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    Providing your own Data-Science/AI Playground on a OpenStack remote server with jupyter notebook

    4.05.2021 - by Max Böttcher & Lydia Hertel



    With the growing amount and complexity of data in business processes, the importance of getting an understanding of the data increases. In the blog post „Data Analysis Away from Excel – Getting Started“, the key points of data analysis with Python and Panda have already been presented. This article aims to go a step further and explores a setup for data science applications using Jupyter Notebook running on a remote server.


    Jupyter Notebook is a product of project Jupyter, that “exists to develop open-source software, open-standards, and services for interactive computing across dozens of programming languages.” [1]


    The multilingual, interactive computing environment Jupyter Notebook promises to be a perfect playground for data science and AI applications. Its comprehensive functionality allows users to combine code, annotations, multimedia, and visualizations into one interactive document.


    Since Jupyter Notebook runs through a web browser, the Notebook itself can be easily hosted on a remote server, which is a strong plus for use cases with special computational needs, such as more CPU cores, RAM or GPUs. Typical examples are complex data processing, big data management or learning of extensive AI models like neural networks.


    Therefore, it is worth taking a critical look at the possibilities and limitations and understanding how to set up Jupyter Notebook with OpenStack.


    • Showcasing & Prototyping: The cell-based approach makes it easy to follow what the code is doing step by step. You can see both the code and the results. The code can be edited and re-run incrementally in real time, with feedback displayed directly in the browser. This facilitates exploring new concepts, prototyping, and testing small snippets of code.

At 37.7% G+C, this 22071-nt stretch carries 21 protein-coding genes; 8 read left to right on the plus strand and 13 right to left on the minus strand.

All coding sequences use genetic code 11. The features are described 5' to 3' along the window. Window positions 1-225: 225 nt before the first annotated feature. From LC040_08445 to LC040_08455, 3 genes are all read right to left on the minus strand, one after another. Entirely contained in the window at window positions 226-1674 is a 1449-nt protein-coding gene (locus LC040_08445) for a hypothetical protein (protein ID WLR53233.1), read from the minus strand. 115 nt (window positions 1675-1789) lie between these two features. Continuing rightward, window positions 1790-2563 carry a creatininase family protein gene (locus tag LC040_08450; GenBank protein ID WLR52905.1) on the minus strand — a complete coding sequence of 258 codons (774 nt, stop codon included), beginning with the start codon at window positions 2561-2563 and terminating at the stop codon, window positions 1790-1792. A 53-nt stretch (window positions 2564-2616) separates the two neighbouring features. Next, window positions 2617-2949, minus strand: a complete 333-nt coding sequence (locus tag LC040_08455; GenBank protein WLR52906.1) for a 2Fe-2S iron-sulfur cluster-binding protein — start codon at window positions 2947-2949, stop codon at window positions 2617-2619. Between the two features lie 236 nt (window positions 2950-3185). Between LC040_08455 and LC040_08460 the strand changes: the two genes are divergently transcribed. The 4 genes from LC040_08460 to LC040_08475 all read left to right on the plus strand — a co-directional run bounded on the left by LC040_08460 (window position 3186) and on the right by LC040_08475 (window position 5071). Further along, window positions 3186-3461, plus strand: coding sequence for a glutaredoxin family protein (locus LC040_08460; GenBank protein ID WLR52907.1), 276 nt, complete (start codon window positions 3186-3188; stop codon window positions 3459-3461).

• Sharing & Documenting: The ability to interact with the code makes Jupyter Notebook a perfect tool for code sharing. The user can not only view the code, but also execute it and view the results directly in the web browser. The meaning of the code can be explained line by line and the direct feedback is demonstrated.
    • Visualization tools: With the functionality to generate images and graphics inline from the code, you can play around interactively and easily gain a better understanding of the data this way.
    • Powerful Data Management: Jupyter’s features make it particularly suitable for data management. It allows data preparation, exploration, and visualization even for large amounts of data in a good way through the easy remote hosting. The parallel access and editing of data are further advantages.
    • Useful further functionalities: Jupyter Notebook provides many other nice features – for example, you can convert code to PDF, rst, markdown or HTML. Moreover, Jupyter Notebook supports other languages besides Python, such as R or Julia.


    • Risk of duplicatecode: The cellbased approach is more likely to generate duplicate code, in comparison to the general programming approach with functions/classes/objects. This complicates maintaining one version of the truth and makes collaboration difficult
    • Session state not saved: The state of any code running cannot be preserved and restored between sessions. That is why every time you load the Jupyter Notebook, you will need to rerun the code to restore its state.
    • Some IDE features are missing: As Jupyter Notebook is not a fullblown development environment for Python, some useful features are not available, such as interactive debugging, code completion, and module management.